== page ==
Reactive oxygen species can provide atheroprotection via NOX4-dependent inhibition of inflammation and vascular remodelling significance

Gray, S. P. et al. (2016) Reactive oxygen species can provide atheroprotection via NOX4-dependent inhibition of inflammation and vascular remodelling significance. Arteriosclerosis, Thrombosis, and Vascular Biology, 36(2), pp. 295-307. (doi: 10.1161/atvbaha.115.307012) (PMID:26715682)

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Objective—Oxidative stress is considered a hallmark of atherosclerosis. In particular, the superoxide-generating type 1 NADPH oxidase (NOX1) has been shown to be induced and play a pivotal role in early phases of mouse models of atherosclerosis and in the context of diabetes mellitus. Here, we investigated the role of the most abundant type 4 isoform (NOX4) in human and mouse advanced atherosclerosis. Approach and Results—Plaques of patients with cardiovascular events or established diabetes mellitus showed a surprising reduction in expression of the most abundant but hydrogen peroxide (H2O2)-generating type 4 isoform (Nox4), whereas Nox1 mRNA was elevated, when compared with respective controls. As these data suggested that NOX4-derived reactive oxygen species may convey a surprisingly protective effect during plaque progression, we examined a mouse model of accelerated and advanced diabetic atherosclerosis, the streptozotocin-treated ApoE−/− mouse, with (NOX4−/−) and without genetic deletion of Nox4. Similar to the human data, advanced versus early plaques of wild-type mice showed reduced Nox4 mRNA expression. Consistent with a rather protective role of NOX4-derived reactive oxygen species, NOX4−/− mice showed increased atherosclerosis when compared with wild-type mice. Deleting NOX4 was associated with reduced H2O2 forming activity and attenuation of the proinflammatory markers, monocyte chemotratic protein-1, interleukin-1β, and tumor necrosis factor-α, as well as vascular macrophage accumulation. Furthermore, there was a greater accumulation of fibrillar collagen fibres within the vascular wall and plaque in diabetic Nox4−/−ApoE−/− mice, indicative of plaque remodeling. These data could be replicated in human aortic endothelial cells in vitro, where Nox4 overexpression increased H2O2 and reduced the expression of pro-oxidants and profibrotic markers. Interestingly, Nox4 levels inversely correlated with Nox2 gene and protein levels. Although NOX2 is not constitutively active unlike NOX4 and forms rather superoxide, this opens up the possibility that at least some effects of NOX4 deletion are mediated by NOX2 activation. Conclusions—Thus, the appearance of reactive oxygen species in atherosclerosis is apparently not always a nondesirable oxidative stress, but can also have protective effects. Both in humans and in mouse, the H2O2-forming NOX4, unlike the superoxide-forming NOX1, can act as a negative modulator of inflammation and remodeling and convey atheroprotection. These results have implications on how to judge reactive oxygen species formation in cardiovascular disease and need to be considered in the development of NOX inhibitory drugs.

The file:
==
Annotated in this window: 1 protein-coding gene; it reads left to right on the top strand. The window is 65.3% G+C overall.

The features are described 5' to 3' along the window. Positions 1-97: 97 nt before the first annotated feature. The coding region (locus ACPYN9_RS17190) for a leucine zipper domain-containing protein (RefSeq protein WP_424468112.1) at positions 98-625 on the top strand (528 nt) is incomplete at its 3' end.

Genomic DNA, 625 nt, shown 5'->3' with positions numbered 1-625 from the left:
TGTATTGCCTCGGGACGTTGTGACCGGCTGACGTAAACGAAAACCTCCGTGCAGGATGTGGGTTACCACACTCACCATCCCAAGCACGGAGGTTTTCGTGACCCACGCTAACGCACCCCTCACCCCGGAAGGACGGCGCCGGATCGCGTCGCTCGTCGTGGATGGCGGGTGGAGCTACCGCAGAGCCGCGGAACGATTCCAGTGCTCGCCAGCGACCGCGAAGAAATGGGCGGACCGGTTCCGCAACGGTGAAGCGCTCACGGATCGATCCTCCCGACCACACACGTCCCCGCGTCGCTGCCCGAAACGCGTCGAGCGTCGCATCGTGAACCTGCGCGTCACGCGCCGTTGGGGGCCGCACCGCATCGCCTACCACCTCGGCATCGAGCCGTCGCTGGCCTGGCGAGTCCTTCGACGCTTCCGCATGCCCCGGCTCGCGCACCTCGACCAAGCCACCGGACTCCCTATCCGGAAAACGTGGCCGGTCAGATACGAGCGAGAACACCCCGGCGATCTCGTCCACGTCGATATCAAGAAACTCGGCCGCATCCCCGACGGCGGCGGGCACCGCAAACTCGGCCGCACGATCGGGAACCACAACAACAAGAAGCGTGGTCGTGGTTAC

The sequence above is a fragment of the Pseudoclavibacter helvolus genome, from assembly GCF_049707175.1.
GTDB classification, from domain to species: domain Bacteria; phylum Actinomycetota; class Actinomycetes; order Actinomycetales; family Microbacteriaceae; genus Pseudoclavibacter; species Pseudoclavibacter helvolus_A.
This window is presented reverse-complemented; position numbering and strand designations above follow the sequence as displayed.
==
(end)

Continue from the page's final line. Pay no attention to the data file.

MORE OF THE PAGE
Item Type:Articles
Additional Information:This work was supported by the National Health and Medical Research Council (NHMRC) project grant of Australia, the Juvenile Diabetes Research Foundation, and the Diabetes Australia Research Trust. K.A.M. Jandeleit-Dahm is supported by a NHMRC Senior Research Fellowship and M.E. Cooper is supported by an NHMRC Senior Principal Research Fellowship. S.P. Gray is supported by the Australian Diabetes Society Skip Martin Early Career Fellowship. E. Di Marco is supported by the National Heart Foundation Postgraduate Scholarship. A.C. Calkin is supported by a National Heart Foundation Future Leader Fellowship. H.H.H.W. Schmidt is supported by the EU (Marie Curie International Reintegration Grant and the ERC Advanced Grant 30983347E RADMED) and a cofounder and minor shareholder of Vasopharm GmbH, Würzburg, Germany. This study was also supported, in part, by the Victorian Government’s Operational Infrastructure Support Program.
Glasgow Author(s) Enlighten ID:Touyz, Professor Rhian
Authors: Gray, S. P., Di Marco, E., Kennedy, K., Chew, P., Okabe, J., El-Osta, A., Calkin, A. C., Biessen, E. A.L., Touyz, R. M., Cooper, M. E., Schmidt, H. H.H.W., and Jandeleit-Dahm, K. A.M.
College/School:College of Medical Veterinary and Life Sciences > Institute of Cardiovascular and Medical Sciences
Journal Name:Arteriosclerosis, Thrombosis, and Vascular Biology
Publisher:American Heart Association
ISSN (Online):1524-4636

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